The Fujiwhara effect, sometimes referred to as the Fujiwara effect, Fujiw(h)ara interaction or binary interaction, is a phenomenon that occurs when two nearby cyclonic vortices orbit each other and close the distance between the circulations of their corresponding low-pressure areas. The effect is named after Sakuhei Fujiwhara, the Japanese meteorologist who initially described the effect. Binary interaction of smaller circulations can cause the development of a larger cyclone, or cause two cyclones to merge into one. Extratropical cyclones typically engage in binary interaction when within 2,000 kilometres (1,200 mi) of one another, while tropical cyclones typically interact within 1,400 kilometres (870 mi) of each other.
When cyclones are in proximity of one another, their centers will begin orbiting cyclonically (counter-clockwise in the Northern Hemisphere and clockwise in the Southern Hemisphere) about a point between the two systems due to their cyclonic wind circulations. The two vortices will be attracted to each other, and eventually spiral into the center point and merge. It has not been agreed upon whether this is due to the divergent portion of the wind or vorticity advection. When the two vortices are of unequal size, the larger vortex will tend to dominate the interaction, and the smaller vortex will orbit around it. The effect is named after Sakuhei Fujiwhara, the Japanese meteorologist who initially described it in a 1921 paper about the motion of vortices in water.
Tropical cyclones can form when smaller circulations within the Intertropical Convergence Zone merge. The effect is often mentioned in relation to the motion of tropical cyclones, although the final merging of the two storms is uncommon. The effect becomes noticeable when they approach within 1,400 kilometres (870 mi) of each other. Rotation rates within binary pairs accelerate when tropical cyclones close within 650 kilometres (400 mi) of each other. Merger of the two systems (or shearing out of one of the pair) becomes realized when they are within 300 kilometres (190 mi) of one another.
In 2005, the remnant low of Tropical Depression Thirteen moved northward and then northeastward around a non-tropical low located to the north of the system. It briefly strengthened into Tropical Storm Lee. Thereafter, Lee weakened back to a tropical depression as it moved northeastward and northwestward around the eastern side of the non-tropical low and eventually absorbed the non-tropical low. In the same year, Alpha was absorbed by Wilma.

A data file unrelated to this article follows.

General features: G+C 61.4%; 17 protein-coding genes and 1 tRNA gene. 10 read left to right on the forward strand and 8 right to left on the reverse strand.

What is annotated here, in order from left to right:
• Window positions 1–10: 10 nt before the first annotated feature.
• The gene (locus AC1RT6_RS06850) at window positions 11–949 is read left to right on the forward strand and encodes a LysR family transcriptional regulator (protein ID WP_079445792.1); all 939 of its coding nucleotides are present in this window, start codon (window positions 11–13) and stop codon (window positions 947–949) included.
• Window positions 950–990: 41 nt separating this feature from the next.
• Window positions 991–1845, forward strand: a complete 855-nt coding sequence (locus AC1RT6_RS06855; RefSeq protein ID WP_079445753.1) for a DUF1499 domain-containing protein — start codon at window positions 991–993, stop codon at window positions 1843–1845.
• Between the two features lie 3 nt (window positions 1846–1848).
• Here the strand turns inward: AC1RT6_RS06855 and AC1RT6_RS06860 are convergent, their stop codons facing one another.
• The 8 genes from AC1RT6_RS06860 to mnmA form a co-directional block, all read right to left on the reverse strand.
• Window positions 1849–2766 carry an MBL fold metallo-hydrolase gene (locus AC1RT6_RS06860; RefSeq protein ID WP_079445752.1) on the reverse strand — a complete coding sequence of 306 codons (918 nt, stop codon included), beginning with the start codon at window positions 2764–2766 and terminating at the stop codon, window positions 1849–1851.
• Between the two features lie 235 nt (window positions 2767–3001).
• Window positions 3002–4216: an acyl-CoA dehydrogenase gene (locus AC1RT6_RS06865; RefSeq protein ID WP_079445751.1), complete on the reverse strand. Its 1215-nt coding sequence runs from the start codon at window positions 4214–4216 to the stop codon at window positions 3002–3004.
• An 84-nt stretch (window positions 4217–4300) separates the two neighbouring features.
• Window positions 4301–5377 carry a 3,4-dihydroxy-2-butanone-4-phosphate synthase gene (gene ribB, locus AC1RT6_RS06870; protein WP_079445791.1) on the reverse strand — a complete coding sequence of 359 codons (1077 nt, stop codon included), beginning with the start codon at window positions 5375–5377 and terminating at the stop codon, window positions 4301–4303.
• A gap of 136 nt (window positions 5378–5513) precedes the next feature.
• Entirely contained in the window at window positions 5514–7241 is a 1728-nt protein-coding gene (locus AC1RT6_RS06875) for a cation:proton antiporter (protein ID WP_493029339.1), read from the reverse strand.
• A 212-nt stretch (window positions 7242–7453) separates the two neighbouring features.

In 2018, Hurricane Helene steered the weaker Tropical Storm Joyce. Helene moved to the north towards Europe while Joyce was spun southward towards the Azores. This interaction may have led to Tropical Storm Joyce's eventual demise.
In 1974, Hurricanes Kirsten and Ione interacted in a Fujiwara interaction, as Ione was pulled northeast, while Kirsten was pulled to the northwest. In the same year, Hurricanes Francesca and Gretchen interacted with each other, until they merged on July 19.
In September 1994, Typhoon Pat and Tropical Storm Ruth completed a full orbit around their centroid before collapsing into a single cyclone. In August 1997, Tropical Storm Yule merged with Tropical Depression 16W.
In October 2009, Typhoon Parma interacted with Typhoon Melor, affecting the movement of Parma. Parma was moving through the South China Sea but made recurved to the southeast, so it made its second and third landfall over northern Luzon. In addition, due to the interaction with Melor, Parma weakened, becoming a tropical storm by October 4.
In August 2010, a Fujiwara interaction occurred between Tropical Storm Namtheun and Severe Tropical Storm Lionrock. Namtheun turned southwestward while Lionrock turned eastward. Later, Namtheun weakened into a tropical depression in the Taiwan Strait and was absorbed by Lionrock.
In August 2012, a Fujiwhara interaction occurred between Typhoon Tembin and Bolaven. Tembin was moving west, while Bolaven caused Tembin to turn east, resulting in a counter-clockwise loop of Tembin which caused torrential rain in Southern Taiwan.
In August 2013, Severe Tropical Storm Pewa absorbed Tropical Storm Unala. In August 2016, a Fujiwhara interaction occurred between Typhoons Mindulle and Lionrock. Lionrock was moving west-southwest, while Mindulle caused Lionrock to turn east, resulting in Lionrock being spun to the south of Japan.
In July 2017, Typhoon Noru absorbed Tropical Storm Kulap. Later in the same month, a Fujiwhara interaction occurred between Typhoon Nesat and Tropical Storm Haitang. Nesat caused Haitang to turn northeastward, but the remnants of Nesat were eventually absorbed by Haitang over Fujian.
Southwest Indian Ocean
In 2008, Tropical Cyclone Fame began orbiting Tropical Cyclone Gula with the stronger storm, Gula, absorbing Fame. In 2012, Cyclone Giovanna and Tropical Storm Hilwa interacted in a Fujiwara interaction; Giovanna was pulled to the north, while Hilwa was pulled to the south.
South Pacific Ocean
Binary interaction is seen between nearby extratropical cyclones when within 2,000 kilometres (1,200 mi) of each other, with significant acceleration occurring when the low-pressure areas are within 1,100 kilometres (680 mi) of one another. Interactions between their circulations at the 500 hPa level (18,000 feet above sea level) behave more predictably than their surface circulations. This most often results in a merging of the two low-pressure systems into a single extratropical cyclone, or can less commonly result in a mere change of direction of one or both of the cyclones. The precise results of such interactions depend on factors such as the size of the two cyclones, their distance from each other, and the prevailing atmospheric conditions around them.
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